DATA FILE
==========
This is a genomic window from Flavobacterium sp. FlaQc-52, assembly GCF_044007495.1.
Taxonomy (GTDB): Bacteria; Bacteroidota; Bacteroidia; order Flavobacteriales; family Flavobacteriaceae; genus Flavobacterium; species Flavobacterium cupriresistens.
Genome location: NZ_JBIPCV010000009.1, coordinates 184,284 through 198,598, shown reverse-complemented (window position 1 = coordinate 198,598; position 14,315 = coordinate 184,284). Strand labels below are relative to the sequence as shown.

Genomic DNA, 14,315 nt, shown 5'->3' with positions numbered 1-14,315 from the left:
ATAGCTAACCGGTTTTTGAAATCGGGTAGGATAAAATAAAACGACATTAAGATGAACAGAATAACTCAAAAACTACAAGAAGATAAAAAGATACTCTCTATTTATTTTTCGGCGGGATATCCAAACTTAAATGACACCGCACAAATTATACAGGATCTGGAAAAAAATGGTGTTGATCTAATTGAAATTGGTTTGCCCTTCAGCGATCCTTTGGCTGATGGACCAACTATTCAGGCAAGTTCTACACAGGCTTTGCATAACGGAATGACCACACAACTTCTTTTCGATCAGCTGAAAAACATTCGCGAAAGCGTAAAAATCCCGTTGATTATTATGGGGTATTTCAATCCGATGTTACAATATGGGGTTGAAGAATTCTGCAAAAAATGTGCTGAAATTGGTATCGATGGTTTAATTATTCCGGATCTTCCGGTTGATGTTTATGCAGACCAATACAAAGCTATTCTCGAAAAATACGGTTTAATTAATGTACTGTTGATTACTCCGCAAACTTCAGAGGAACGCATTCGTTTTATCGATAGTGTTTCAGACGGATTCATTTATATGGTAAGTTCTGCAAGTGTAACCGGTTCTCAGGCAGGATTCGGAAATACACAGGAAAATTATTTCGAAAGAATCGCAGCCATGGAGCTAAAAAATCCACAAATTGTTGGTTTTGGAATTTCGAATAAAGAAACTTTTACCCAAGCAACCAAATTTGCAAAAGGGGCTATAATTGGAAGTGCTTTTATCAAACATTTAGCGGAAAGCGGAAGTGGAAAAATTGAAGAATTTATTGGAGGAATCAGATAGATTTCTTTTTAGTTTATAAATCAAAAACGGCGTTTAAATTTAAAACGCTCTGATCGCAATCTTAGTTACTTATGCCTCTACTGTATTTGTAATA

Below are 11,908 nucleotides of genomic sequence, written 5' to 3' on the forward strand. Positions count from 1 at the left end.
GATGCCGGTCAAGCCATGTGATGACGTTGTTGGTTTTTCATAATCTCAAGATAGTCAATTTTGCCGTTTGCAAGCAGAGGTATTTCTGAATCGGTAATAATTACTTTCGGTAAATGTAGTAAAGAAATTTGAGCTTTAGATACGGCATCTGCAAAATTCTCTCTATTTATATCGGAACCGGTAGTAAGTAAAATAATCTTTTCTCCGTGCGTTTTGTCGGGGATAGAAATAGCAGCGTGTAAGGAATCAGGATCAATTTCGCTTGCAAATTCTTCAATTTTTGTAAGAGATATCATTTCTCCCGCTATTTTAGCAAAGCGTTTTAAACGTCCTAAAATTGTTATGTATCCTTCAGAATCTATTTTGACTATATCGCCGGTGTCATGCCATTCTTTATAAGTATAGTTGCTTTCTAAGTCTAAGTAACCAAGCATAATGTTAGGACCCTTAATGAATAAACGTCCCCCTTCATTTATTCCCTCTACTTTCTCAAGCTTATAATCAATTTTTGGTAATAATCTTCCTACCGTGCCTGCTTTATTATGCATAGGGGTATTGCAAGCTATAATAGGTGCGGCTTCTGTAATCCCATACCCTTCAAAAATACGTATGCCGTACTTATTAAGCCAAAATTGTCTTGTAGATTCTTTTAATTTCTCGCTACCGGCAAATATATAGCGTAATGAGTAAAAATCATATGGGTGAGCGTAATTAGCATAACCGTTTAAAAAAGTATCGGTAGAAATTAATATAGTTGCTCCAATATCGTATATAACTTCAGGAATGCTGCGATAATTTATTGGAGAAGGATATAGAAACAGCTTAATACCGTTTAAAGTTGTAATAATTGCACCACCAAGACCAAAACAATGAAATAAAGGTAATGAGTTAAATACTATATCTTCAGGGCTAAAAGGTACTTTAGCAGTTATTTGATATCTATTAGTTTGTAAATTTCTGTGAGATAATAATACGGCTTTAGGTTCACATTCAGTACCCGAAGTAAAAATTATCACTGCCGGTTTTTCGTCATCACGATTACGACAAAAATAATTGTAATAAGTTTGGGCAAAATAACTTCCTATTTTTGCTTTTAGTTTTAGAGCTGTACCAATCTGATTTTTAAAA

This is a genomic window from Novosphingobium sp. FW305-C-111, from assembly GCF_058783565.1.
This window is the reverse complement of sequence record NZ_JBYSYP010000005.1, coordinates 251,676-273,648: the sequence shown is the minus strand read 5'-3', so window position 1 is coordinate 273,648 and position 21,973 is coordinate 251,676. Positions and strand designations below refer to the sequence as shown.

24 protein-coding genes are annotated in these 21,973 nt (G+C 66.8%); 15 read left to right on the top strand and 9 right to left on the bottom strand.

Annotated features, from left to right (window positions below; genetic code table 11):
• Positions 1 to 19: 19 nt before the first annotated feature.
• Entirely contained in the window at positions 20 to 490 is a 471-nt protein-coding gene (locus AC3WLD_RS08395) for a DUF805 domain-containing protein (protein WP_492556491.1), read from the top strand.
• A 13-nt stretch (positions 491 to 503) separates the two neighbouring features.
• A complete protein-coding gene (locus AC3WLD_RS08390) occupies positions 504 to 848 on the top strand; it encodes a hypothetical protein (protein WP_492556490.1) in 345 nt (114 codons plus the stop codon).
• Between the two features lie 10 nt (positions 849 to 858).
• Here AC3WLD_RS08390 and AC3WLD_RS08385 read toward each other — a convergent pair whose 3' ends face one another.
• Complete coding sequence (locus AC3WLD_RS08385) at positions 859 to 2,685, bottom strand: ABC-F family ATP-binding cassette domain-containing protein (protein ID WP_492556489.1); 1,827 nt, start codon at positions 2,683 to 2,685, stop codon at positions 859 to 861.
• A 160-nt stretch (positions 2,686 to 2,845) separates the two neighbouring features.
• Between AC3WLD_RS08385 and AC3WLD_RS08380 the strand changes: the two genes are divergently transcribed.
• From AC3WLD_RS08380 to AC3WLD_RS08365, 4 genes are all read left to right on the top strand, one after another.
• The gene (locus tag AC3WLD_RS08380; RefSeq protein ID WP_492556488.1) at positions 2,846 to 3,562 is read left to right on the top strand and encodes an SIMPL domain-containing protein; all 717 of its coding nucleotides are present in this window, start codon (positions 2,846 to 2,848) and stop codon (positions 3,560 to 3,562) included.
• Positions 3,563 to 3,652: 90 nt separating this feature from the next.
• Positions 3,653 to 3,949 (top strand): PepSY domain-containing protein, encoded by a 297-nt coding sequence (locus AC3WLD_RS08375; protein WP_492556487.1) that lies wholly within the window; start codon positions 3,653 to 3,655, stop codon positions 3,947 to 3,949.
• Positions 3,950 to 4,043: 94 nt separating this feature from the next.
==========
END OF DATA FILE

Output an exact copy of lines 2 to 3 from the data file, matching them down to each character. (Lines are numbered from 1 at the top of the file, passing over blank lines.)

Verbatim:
Taxonomy (GTDB): Bacteria; Bacteroidota; Bacteroidia; order Flavobacteriales; family Flavobacteriaceae; genus Flavobacterium; species Flavobacterium cupriresistens.
Genome location: NZ_JBIPCV010000009.1, coordinates 184,284 through 198,598, shown reverse-complemented (window position 1 = coordinate 198,598; position 14,315 = coordinate 184,284). Strand labels below are relative to the sequence as shown.